Montana and North Dakota were the next two states we cycled across, and Montana was the hardest of our journey. We crossed the Rocky Mountains and Continental Divide, although this wasn't too bad compared with our five significant mountain crossings in Oregon and Idaho. What was bad was the heat. We cycled for eight days in temperatures ranging from 37degC to 48degC. The landscape was vast and desert-like. Towns, shops and ranches were few and far between.

Kel carried seven litres of water and I, one litre. Although we rose at 4am to beat the heat, it was stifling by noon and shade was almost impossible to find. We drank and drank. Deer, antelope and snakes were our most visible companions.

When we did stop at towns, they were tiny. They had names such as Winnett, Coffee Creek or Sand Springs, which consisted of a store with a post office and a petrol station, church, school and about four homes, plus some outlying properties. People in this desolate, remote area were kind. Most ranchers we met were reserved, genuine and displayed a quality we didn't experience elsewhere in the US: perhaps a resilience born of farming in very tough conditions.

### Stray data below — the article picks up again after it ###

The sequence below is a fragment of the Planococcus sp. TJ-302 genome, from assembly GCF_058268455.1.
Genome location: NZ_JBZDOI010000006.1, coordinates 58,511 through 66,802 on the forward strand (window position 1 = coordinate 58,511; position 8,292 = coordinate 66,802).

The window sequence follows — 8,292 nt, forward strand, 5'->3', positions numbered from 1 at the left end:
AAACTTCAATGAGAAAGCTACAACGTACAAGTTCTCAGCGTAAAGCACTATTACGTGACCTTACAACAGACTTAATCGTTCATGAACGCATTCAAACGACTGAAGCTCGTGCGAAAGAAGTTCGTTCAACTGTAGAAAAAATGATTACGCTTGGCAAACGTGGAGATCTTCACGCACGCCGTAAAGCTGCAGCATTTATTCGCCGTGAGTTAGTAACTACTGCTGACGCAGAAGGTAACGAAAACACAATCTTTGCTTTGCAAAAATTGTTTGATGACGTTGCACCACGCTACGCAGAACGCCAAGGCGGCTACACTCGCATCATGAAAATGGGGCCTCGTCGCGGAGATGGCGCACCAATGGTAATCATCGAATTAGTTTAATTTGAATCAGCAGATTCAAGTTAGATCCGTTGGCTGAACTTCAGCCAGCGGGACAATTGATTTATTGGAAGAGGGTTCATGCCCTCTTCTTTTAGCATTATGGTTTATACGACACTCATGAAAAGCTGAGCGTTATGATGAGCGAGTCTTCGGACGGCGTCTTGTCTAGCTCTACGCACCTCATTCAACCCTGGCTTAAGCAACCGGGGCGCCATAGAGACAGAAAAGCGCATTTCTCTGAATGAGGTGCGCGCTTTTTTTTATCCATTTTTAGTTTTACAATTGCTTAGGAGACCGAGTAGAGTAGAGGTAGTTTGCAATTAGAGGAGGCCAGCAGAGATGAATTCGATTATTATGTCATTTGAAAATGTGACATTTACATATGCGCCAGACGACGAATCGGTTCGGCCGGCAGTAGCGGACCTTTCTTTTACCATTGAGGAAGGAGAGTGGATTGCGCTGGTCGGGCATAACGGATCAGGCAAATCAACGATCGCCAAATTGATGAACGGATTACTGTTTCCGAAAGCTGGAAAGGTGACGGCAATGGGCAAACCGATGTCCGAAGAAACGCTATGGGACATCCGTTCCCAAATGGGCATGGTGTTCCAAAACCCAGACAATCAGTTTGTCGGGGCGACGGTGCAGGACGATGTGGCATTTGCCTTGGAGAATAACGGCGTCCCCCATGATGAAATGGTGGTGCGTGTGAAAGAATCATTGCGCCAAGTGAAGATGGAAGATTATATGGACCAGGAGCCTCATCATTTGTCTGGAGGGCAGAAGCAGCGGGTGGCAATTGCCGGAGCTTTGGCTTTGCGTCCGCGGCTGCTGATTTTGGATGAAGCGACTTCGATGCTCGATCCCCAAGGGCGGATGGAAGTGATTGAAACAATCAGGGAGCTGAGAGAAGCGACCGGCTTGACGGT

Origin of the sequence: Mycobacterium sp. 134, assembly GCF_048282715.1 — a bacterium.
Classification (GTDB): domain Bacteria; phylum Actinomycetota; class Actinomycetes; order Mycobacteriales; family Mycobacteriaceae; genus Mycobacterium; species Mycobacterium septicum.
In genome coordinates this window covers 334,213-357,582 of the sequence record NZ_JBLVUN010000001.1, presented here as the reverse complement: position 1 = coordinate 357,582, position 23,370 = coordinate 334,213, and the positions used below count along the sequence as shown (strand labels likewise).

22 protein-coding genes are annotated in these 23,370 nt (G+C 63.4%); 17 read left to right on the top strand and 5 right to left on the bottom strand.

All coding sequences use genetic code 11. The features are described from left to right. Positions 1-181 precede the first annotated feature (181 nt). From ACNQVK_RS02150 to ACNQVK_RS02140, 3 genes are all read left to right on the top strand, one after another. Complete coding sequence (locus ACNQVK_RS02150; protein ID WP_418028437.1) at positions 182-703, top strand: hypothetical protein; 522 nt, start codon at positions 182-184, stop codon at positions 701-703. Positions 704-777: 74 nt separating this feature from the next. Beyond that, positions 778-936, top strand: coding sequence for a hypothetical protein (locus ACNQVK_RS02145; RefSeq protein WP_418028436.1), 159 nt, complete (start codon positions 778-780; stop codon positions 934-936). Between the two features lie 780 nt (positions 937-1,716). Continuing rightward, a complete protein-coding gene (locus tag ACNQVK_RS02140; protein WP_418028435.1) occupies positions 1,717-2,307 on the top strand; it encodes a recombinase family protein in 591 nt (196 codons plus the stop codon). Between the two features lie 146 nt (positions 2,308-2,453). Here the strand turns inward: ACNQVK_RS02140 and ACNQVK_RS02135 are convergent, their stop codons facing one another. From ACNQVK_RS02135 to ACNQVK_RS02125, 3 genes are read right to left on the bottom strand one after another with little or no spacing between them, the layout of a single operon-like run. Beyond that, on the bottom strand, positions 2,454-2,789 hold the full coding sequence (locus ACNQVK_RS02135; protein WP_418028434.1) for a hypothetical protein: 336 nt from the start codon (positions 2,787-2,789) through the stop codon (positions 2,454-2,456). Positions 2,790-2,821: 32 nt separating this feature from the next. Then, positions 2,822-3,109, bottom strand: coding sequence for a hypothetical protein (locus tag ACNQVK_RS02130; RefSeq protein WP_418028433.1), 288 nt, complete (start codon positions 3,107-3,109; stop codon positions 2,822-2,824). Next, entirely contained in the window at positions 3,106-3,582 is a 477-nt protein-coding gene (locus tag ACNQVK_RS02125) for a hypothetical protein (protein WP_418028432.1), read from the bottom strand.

A storm approaches at sunrise in Winnett, Montana. PHOTO: KEL FOWLER
A storm approaches at sunrise in Winnett, Montana. PHOTO: KEL FOWLER
In Winnett, we awoke at 4.45am to heavy winds and an approaching storm. As we quickly packed our tent, a thunderstorm started around us. Volunteer firefighters pulled into the Kozy Korner Cafe to buy coffee. We cycled off with dark clouds all around and lightning in the distance. Another time, a severe electrical storm occurred while we camped in a town park in Circle. Needing to rise at 4am, we went to bed at 7pm. It was still 35degC. A few days later and the huge wildfires ignited by these storms could have halted our ride.